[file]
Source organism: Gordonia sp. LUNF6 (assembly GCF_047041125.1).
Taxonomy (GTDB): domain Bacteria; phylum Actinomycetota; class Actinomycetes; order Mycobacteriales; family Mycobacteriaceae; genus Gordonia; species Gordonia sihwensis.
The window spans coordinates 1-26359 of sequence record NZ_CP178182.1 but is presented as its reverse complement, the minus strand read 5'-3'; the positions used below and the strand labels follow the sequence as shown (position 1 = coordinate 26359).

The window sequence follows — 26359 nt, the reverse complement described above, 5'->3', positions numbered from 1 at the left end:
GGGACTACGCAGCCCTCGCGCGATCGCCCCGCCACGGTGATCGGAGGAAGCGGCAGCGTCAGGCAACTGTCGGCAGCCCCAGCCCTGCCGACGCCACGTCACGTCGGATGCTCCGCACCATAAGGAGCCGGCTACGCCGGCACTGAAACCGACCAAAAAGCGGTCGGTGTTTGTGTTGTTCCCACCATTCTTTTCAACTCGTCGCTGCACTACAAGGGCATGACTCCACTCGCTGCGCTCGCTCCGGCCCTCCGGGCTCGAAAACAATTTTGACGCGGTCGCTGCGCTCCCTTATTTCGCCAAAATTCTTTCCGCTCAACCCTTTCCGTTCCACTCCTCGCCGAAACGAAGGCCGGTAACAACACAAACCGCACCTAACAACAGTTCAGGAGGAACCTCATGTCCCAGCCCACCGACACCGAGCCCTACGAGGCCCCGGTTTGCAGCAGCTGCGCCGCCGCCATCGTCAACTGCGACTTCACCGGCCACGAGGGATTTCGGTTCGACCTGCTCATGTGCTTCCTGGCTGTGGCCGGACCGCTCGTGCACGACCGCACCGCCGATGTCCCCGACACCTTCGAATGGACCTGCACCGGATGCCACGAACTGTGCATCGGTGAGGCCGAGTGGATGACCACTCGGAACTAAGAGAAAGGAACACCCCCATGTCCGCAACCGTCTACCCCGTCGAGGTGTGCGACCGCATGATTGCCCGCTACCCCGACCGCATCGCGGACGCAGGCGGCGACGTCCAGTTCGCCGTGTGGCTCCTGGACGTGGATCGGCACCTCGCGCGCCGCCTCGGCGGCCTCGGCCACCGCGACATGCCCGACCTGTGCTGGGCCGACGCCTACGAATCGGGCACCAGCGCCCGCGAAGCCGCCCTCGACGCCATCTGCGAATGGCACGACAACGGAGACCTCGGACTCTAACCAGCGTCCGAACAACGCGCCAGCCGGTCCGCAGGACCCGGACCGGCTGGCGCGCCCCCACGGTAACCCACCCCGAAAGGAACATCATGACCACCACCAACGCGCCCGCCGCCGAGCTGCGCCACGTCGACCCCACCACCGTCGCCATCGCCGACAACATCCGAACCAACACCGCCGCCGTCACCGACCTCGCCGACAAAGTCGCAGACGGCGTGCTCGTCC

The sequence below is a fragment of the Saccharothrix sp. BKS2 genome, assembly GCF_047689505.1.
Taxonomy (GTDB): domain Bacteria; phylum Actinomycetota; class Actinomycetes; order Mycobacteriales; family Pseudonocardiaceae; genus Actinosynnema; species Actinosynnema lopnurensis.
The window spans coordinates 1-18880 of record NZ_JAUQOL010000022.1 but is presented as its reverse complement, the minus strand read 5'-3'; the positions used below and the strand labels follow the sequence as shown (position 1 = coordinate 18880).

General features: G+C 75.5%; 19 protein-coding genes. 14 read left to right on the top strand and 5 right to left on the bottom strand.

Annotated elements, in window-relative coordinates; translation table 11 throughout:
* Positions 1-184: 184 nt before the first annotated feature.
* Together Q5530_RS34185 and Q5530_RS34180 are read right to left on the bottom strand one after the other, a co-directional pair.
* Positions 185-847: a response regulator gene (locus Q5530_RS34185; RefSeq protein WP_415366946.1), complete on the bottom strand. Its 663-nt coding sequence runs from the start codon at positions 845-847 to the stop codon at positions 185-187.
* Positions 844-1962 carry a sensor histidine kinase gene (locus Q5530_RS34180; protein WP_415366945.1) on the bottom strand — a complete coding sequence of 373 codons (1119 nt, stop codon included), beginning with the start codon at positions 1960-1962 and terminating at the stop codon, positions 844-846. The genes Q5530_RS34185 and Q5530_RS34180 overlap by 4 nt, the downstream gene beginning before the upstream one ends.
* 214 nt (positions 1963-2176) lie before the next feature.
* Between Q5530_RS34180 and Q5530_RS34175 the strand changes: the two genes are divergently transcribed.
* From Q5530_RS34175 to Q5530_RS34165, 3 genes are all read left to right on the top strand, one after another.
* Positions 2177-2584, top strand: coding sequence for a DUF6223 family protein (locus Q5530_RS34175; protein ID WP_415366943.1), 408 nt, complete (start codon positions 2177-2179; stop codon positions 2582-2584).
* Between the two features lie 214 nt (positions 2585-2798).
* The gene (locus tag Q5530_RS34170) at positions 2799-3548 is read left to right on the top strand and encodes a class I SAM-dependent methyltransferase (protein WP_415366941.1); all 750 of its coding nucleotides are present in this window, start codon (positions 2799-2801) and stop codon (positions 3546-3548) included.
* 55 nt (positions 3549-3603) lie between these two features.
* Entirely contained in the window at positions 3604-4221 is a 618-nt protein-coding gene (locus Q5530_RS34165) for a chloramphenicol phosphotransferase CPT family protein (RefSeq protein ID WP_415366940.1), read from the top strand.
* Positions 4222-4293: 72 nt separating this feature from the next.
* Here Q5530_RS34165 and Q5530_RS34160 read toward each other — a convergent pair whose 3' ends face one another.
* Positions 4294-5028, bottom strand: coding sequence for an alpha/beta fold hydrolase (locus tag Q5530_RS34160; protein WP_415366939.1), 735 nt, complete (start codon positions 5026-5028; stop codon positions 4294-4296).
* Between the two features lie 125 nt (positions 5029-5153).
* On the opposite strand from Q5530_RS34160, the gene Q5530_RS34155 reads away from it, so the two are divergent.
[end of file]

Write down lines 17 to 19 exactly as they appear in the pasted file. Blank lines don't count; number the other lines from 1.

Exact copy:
* From Q5530_RS34175 to Q5530_RS34165, 3 genes are all read left to right on the top strand, one after another.
* Positions 2177-2584, top strand: coding sequence for a DUF6223 family protein (locus Q5530_RS34175; protein ID WP_415366943.1), 408 nt, complete (start codon positions 2177-2179; stop codon positions 2582-2584).
* Between the two features lie 214 nt (positions 2585-2798).